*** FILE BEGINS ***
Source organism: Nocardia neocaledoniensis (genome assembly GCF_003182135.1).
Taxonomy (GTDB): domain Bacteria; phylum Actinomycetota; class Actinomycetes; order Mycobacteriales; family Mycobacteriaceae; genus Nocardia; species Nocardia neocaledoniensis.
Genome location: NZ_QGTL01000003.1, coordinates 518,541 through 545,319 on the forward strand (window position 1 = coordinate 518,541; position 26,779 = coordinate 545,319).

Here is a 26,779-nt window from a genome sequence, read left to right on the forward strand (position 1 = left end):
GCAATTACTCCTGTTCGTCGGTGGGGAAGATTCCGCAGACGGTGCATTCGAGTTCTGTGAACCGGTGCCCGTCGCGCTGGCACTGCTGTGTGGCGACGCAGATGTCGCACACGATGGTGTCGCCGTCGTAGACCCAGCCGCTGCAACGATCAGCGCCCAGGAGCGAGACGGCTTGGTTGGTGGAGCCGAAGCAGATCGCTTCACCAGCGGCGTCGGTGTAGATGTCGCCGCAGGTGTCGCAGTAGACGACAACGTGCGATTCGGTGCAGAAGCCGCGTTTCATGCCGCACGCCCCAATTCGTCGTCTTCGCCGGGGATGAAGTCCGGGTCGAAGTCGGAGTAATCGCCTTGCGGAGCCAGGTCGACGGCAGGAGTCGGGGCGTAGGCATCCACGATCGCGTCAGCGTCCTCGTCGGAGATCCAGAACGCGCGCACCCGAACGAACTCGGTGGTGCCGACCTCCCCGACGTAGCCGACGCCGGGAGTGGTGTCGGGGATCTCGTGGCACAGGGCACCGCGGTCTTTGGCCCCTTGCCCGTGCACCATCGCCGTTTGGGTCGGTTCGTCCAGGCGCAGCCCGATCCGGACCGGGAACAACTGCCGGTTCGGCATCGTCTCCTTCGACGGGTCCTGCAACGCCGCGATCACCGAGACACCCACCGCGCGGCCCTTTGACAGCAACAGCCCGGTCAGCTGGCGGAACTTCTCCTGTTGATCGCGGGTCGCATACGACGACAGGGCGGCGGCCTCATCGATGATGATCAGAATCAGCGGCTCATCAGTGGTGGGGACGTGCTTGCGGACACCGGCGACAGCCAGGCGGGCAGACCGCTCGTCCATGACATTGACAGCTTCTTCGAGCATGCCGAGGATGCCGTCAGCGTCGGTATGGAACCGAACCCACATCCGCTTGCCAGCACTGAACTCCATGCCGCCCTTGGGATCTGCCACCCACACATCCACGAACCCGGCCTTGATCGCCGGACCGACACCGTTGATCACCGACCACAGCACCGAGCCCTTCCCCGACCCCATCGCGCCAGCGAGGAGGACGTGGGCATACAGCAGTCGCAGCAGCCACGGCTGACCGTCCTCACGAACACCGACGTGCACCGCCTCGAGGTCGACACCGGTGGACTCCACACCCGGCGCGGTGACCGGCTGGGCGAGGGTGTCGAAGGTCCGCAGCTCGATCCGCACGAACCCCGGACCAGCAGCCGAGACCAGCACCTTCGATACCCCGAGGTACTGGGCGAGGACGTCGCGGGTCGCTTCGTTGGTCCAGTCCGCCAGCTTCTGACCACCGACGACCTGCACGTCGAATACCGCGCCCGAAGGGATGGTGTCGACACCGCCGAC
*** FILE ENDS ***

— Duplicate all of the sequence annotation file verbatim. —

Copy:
Source organism: Nocardia neocaledoniensis (genome assembly GCF_003182135.1).
Taxonomy (GTDB): domain Bacteria; phylum Actinomycetota; class Actinomycetes; order Mycobacteriales; family Mycobacteriaceae; genus Nocardia; species Nocardia neocaledoniensis.
Genome location: NZ_QGTL01000003.1, coordinates 518,541 through 545,319 on the forward strand (window position 1 = coordinate 518,541; position 26,779 = coordinate 545,319).

Here is a 26,779-nt window from a genome sequence, read left to right on the forward strand (position 1 = left end):
GCAATTACTCCTGTTCGTCGGTGGGGAAGATTCCGCAGACGGTGCATTCGAGTTCTGTGAACCGGTGCCCGTCGCGCTGGCACTGCTGTGTGGCGACGCAGATGTCGCACACGATGGTGTCGCCGTCGTAGACCCAGCCGCTGCAACGATCAGCGCCCAGGAGCGAGACGGCTTGGTTGGTGGAGCCGAAGCAGATCGCTTCACCAGCGGCGTCGGTGTAGATGTCGCCGCAGGTGTCGCAGTAGACGACAACGTGCGATTCGGTGCAGAAGCCGCGTTTCATGCCGCACGCCCCAATTCGTCGTCTTCGCCGGGGATGAAGTCCGGGTCGAAGTCGGAGTAATCGCCTTGCGGAGCCAGGTCGACGGCAGGAGTCGGGGCGTAGGCATCCACGATCGCGTCAGCGTCCTCGTCGGAGATCCAGAACGCGCGCACCCGAACGAACTCGGTGGTGCCGACCTCCCCGACGTAGCCGACGCCGGGAGTGGTGTCGGGGATCTCGTGGCACAGGGCACCGCGGTCTTTGGCCCCTTGCCCGTGCACCATCGCCGTTTGGGTCGGTTCGTCCAGGCGCAGCCCGATCCGGACCGGGAACAACTGCCGGTTCGGCATCGTCTCCTTCGACGGGTCCTGCAACGCCGCGATCACCGAGACACCCACCGCGCGGCCCTTTGACAGCAACAGCCCGGTCAGCTGGCGGAACTTCTCCTGTTGATCGCGGGTCGCATACGACGACAGGGCGGCGGCCTCATCGATGATGATCAGAATCAGCGGCTCATCAGTGGTGGGGACGTGCTTGCGGACACCGGCGACAGCCAGGCGGGCAGACCGCTCGTCCATGACATTGACAGCTTCTTCGAGCATGCCGAGGATGCCGTCAGCGTCGGTATGGAACCGAACCCACATCCGCTTGCCAGCACTGAACTCCATGCCGCCCTTGGGATCTGCCACCCACACATCCACGAACCCGGCCTTGATCGCCGGACCGACACCGTTGATCACCGACCACAGCACCGAGCCCTTCCCCGACCCCATCGCGCCAGCGAGGAGGACGTGGGCATACAGCAGTCGCAGCAGCCACGGCTGACCGTCCTCACGAACACCGACGTGCACCGCCTCGAGGTCGACACCGGTGGACTCCACACCCGGCGCGGTGACCGGCTGGGCGAGGGTGTCGAAGGTCCGCAGCTCGATCCGCACGAACCCCGGACCAGCAGCCGAGACCAGCACCTTCGATACCCCGAGGTACTGGGCGAGGACGTCGCGGGTCGCTTCGTTGGTCCAGTCCGCCAGCTTCTGACCACCGACGACCTGCACGTCGAATACCGCGCCCGAAGGGATGGTGTCGACACCGCCGAC